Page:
Art Dudley

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Art Dudley  |  Apr 20, 2012  |  0 comments
The big guns: Sonus Faber’s new flagship loudspeaker, the Aida, with electronics from Audio Research.

The early bird catches the worm, but the well-warmed playback system is another thing altogether: So it was when I visited New York’s Stereo Exchange on the morning of April 13, mere minutes after they opened their doors for the day. Nevertheless, the ever-genial David Wasserman and his staff hit the ground running, cheek-to-jowl with eager customers and representatives from 11 equipment suppliers, whose presence had at least something to do with the New York Audio and AV Show.

Art Dudley  |  Apr 20, 2012  |  10 comments
In 1862, skepticism among the educated was exemplified by the medical establishment, which ridiculed Joseph Lister's notion of "animals in the air." By contrast, the professional skeptic of 2012—yes, it's now possible to make a comfortable living in the field—finds himself inconvenienced by 150 years of discovery, and makes do with ridiculing Lister for his Quaker faith. I guess that passes for progress in some circles.
Art Dudley  |  Apr 18, 2012  |  3 comments
High Water Sound, the New York City-based retailer and distributor, created one of my favorite demonstrations at the show, as much for proprietor Jeffrey Catalano's choice of music—Gabor Szabo's instrumental version of Donovan's "Three King Fishers" was playing when I came in—as for the exotic and unassailably musical system on display: TW Acustic Raven Black Night turntable ($40,000) and 10.5 tonearm ($5500), Tron Seven GT line-level preamp and phono preamp ($18,000 each), Tron Telstar 211 SET amplifier ($40,000), and the striking Affascinate loudspeaker ($62,000) from Cessaro Horn Acoustics, the latter using an 11" woofer in a back-loaded horn, a proprietary compression driver for the spherical midrange horn, and a modified horn-loaded TAD beryllium tweeter. The sound was tactile, impactful, and thoroughly involving on every recording I heard.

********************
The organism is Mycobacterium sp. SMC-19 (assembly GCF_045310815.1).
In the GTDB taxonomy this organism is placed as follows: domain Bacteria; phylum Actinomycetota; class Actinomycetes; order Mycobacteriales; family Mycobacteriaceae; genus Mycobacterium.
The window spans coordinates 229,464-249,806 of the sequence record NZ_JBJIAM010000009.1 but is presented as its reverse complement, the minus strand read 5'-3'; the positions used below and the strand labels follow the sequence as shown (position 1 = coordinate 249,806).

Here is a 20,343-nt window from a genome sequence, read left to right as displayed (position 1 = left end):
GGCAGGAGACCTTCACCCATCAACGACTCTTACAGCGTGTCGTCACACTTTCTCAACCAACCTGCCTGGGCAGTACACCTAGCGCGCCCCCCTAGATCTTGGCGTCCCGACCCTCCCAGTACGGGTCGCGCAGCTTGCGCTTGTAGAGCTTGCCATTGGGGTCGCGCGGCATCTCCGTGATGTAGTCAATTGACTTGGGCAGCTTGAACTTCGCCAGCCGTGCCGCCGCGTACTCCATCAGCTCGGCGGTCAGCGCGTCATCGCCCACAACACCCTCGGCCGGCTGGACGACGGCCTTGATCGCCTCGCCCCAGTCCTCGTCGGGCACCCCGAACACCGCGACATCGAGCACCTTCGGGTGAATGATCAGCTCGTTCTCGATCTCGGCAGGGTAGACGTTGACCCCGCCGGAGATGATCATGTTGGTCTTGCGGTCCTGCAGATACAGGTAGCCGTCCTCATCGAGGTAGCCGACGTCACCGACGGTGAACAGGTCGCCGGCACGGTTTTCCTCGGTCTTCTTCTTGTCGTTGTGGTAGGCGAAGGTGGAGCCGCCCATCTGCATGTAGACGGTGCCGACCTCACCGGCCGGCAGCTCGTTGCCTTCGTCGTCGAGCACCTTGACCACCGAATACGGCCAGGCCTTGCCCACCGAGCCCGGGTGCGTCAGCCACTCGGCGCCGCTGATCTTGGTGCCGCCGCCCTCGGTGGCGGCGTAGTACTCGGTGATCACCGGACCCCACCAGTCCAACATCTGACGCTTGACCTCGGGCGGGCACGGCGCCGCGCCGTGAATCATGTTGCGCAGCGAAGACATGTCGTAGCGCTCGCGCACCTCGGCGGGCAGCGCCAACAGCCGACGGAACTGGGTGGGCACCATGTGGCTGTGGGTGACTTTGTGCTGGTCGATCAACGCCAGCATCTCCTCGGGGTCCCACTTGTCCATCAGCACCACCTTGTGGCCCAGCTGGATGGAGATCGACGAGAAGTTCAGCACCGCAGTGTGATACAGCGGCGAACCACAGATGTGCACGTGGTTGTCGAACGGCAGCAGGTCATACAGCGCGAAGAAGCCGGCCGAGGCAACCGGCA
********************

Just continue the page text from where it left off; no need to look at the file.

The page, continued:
Art Dudley  |  Apr 18, 2012  |  0 comments
Andy Singer, the retailer whose name and likeness have come to epitomize the high-end audio scene in New York City, brought two complete systems to the New York Audio Show, the more ambitious of which was built around the Verity Amadis loudspeaker ($30,000/pair). This three-way design uses a separate enclosure for its reflex-loaded woofer, which is then separated from the midrange/high frequency enclosure by means of a specially damped aluminum platform. Fed by a Playback Designs MPS-5 D/A converter with CD/SACD drive ($17,000) and driven by the VAC Statement Mk.IIA preamp ($19,000 including phono section) and VAC Statement 450S stereo amp ($39,000), and with Nordost cabling throughout, the Verity Amadis sounded open, clear, and nicely textured.
Art Dudley  |  Apr 17, 2012  |  0 comments